Vietnam embraces those returning, welcomes foreign friends amid pandemic hinh anh 1Bui Tue Minh, a Vietnamese student majoring in Linguistics and Communications at Nottingham University in the UK,  enjoys a cup of coffee with her friend. (Photo: VNA)

Hanoi (VNA) - Bui Tue Minh, a Vietnamese student majoring in Linguistics and Communications at Nottingham University in the UK, is enjoying a cup of coffee with her best friend at their favourite café in Hanoi.

Such a scene was highly unlikely just a few months prior, before Tue Minh had an unforgettably rough journey returning home from the UK. Her flight took to the skies just as COVID-19 cases began to surge in the UK and Vietnam considered suspending international flights to contain the spread of the virus.

Hers was among the last commercial flights from the UK to Vietnam before the latter started limiting entries from foreign countries. Though it landed at night, Tue Minh said she and the other passengers all felt the sun in their hearts, leaving their concerns behind and returning to home, where the pandemic had been largely kept under control.

“The happiest moment on the trip back was when the plane landed safely,” she told the Vietnam News Agency (VNA) with a big smile on her face. “Everyone was so happy and so was I.”

Vietnam embraces those returning, welcomes foreign friends amid pandemic hinh anh 2Bui Tue Minh shares with VNA reporter on her experience in a military quarantine camp. (Photo: VNA)

While being quarantined in a military camp in Ho Chi Minh City for 14 days would have unsettled many whose home was far away, Tue Minh used the time to put together a captivating vlog full of optimism and smiles.

During her time in quarantine, she took up some fun activities to improve her physical and mental well-being, such as yoga, singing, colouring sketchbooks, and making videos for her family and friends. All were carefully planned, as she didn’t want to pass the time being bored.

That was how Tue Minh and other people in quarantine kept their minds sharp amid the gloomy early days of the pandemic.

Of her secret for maintaining good vibes while isolated, Tue Minh said: “I do think it is extremely important to keep a positive mind and to support each other during that time. So what we did was talking to each other, sharing our emotions, obviously helping one another when someone is in need. Whenever we have something negative to think about, we would think of three other things to be grateful for.”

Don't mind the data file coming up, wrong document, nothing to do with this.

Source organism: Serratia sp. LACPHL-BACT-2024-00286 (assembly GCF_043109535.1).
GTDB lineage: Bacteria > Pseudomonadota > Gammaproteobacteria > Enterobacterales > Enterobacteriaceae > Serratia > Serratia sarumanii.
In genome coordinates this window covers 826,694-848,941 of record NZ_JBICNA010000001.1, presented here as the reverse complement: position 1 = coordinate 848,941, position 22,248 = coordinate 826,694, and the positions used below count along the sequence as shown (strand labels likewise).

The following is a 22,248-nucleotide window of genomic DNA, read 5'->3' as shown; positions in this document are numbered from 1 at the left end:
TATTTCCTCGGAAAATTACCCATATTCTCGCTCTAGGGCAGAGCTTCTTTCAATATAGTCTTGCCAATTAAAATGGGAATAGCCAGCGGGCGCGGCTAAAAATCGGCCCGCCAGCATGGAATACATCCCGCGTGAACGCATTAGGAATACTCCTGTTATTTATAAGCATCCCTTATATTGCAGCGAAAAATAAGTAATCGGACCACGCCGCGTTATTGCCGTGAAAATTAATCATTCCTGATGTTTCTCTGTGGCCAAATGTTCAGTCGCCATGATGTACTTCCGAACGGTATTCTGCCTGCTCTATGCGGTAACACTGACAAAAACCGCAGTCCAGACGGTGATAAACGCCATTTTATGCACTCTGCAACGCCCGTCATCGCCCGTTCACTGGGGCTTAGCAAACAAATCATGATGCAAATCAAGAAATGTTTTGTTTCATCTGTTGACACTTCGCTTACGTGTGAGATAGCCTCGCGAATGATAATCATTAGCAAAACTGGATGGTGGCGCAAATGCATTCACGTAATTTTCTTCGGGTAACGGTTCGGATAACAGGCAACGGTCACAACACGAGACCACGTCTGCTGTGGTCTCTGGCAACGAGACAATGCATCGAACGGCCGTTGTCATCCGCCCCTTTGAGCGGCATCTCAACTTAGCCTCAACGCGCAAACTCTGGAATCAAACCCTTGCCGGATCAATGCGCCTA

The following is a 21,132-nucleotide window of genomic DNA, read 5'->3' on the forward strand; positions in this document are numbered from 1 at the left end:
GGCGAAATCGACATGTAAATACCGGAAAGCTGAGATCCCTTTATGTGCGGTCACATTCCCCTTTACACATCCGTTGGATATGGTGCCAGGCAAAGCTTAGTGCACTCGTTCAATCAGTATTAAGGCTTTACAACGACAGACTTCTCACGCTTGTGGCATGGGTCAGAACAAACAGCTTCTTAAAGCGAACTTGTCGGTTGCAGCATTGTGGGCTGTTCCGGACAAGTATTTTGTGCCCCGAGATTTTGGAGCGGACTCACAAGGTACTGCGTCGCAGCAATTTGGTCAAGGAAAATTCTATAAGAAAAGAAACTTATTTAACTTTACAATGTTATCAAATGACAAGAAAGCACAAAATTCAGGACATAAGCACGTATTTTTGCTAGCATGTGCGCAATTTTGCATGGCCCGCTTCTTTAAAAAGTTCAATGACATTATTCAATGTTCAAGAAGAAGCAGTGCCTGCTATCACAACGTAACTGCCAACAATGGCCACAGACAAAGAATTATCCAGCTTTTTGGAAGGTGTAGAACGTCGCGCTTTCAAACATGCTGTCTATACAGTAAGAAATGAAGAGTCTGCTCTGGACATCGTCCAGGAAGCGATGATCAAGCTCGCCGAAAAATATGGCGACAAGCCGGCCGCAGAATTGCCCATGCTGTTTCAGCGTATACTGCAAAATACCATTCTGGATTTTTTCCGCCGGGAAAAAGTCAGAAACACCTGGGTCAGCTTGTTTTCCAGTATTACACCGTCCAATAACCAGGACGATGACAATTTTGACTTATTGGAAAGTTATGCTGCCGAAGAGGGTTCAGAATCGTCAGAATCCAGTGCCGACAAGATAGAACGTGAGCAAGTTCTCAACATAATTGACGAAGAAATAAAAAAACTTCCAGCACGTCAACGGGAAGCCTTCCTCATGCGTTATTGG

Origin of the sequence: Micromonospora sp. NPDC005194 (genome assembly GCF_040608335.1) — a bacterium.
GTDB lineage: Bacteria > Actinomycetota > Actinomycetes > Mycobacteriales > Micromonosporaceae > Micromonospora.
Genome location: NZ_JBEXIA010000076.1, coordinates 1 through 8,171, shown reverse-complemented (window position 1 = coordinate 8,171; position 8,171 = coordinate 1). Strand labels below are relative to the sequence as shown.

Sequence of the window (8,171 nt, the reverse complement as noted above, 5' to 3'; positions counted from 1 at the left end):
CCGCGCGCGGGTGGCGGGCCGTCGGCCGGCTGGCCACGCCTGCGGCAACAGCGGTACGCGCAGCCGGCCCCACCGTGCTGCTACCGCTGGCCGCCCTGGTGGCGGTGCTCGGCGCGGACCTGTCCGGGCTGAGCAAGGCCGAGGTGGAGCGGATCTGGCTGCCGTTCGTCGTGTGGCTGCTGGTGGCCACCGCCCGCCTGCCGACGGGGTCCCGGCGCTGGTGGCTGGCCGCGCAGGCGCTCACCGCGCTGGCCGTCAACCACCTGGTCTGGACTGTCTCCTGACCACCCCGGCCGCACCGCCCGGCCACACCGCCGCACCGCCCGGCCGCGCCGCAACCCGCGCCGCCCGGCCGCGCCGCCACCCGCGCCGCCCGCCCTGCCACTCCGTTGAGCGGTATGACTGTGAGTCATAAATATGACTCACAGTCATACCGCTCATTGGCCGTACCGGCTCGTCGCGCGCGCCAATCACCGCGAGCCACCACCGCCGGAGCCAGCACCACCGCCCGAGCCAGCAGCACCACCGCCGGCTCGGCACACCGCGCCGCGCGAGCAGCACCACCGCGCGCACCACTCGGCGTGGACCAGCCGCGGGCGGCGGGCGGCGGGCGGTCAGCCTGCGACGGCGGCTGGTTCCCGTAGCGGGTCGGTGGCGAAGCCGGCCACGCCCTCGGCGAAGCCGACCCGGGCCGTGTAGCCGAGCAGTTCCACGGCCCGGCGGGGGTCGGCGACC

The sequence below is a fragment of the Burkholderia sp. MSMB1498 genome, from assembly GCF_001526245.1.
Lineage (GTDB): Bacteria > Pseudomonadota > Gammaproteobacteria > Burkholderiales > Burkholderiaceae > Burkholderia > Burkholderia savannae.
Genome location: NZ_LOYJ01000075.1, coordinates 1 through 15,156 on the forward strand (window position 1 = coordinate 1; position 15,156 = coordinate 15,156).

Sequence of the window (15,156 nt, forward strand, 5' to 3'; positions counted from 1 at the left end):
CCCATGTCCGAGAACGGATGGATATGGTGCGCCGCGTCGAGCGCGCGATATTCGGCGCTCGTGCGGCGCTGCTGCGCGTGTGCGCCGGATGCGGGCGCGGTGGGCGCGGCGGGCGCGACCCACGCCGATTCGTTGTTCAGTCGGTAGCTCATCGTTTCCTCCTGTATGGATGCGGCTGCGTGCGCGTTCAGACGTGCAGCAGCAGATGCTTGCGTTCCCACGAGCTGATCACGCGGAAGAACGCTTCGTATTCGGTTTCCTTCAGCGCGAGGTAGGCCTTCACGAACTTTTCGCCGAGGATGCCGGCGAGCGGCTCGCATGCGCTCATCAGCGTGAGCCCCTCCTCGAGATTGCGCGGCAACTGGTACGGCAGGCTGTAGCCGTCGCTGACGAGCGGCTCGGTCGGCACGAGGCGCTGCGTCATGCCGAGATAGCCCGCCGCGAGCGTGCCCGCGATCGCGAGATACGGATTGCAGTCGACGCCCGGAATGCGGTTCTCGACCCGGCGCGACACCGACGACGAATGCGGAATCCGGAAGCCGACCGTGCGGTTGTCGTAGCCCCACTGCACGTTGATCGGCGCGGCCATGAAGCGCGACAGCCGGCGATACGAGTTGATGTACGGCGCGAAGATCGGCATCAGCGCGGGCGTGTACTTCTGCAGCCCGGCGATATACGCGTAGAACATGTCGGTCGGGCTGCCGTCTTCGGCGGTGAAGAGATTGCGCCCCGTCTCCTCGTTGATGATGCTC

Vietnam embraces those returning, welcomes foreign friends amid pandemic hinh anh 3Tue Minh (centre) and her friends pose for group photos after finishing their quarantine period. (Photo credit to Tue Minh)

The fun activities and friends she made gave her a host of wonderful memories. But what she remembers most from those days is the kindness and care from the officers and soldiers at the camp. For the young woman, they represent a crucial part of her journey home.

“They not only kept me healthy during the quarantine time by checking up on me and providing me with everything I need, but also it was mental health care as well. Every day the soldiers cheered up. They brought us food, always with big smiles on their face. I think that was what really helped me through the days,” Tue Minh told the VNA.

She was among Vietnamese returning home as the coronavirus raged around the world.

Motherland opens arms for Vietnamese returning home

Many have now safely returned on relief flights and been in quarantine. Despite some unavoidable issues in the early days, their period of quarantine was an unforgettable experience.

Vietnam embraces those returning, welcomes foreign friends amid pandemic hinh anh 4Vietnamese return home on a relief flight (Photo: VNA)

During their two-week stay in military camps, they saw soldiers of the Vietnam People’s Army share every meal and even their own blankets. They took care of the returnees as if they were their own family. Seeing the soldiers’ sacrifice and warmth, most felt so grateful that, even in the darkest of times, their homeland embraced them with open arms.

When sharing his feelings with a VNA reporter about being in a quarantine camp operated by the military, Tran Son Tung, a Vietnamese citizen returning from the Republic of Korea, said he has been taken really good care of.

“I was warmly welcomed when I arrived, and I would like to express my gratitude to the officers in particular and our country Vietnam in general,” he said tearfully.

Like Tung, Nguyen Thi Nhan from Vinh Phu commune in Phu Ninh district, Phu Tho province, also wanted to thank the officers and soldiers who treated her so well during her time in quarantine.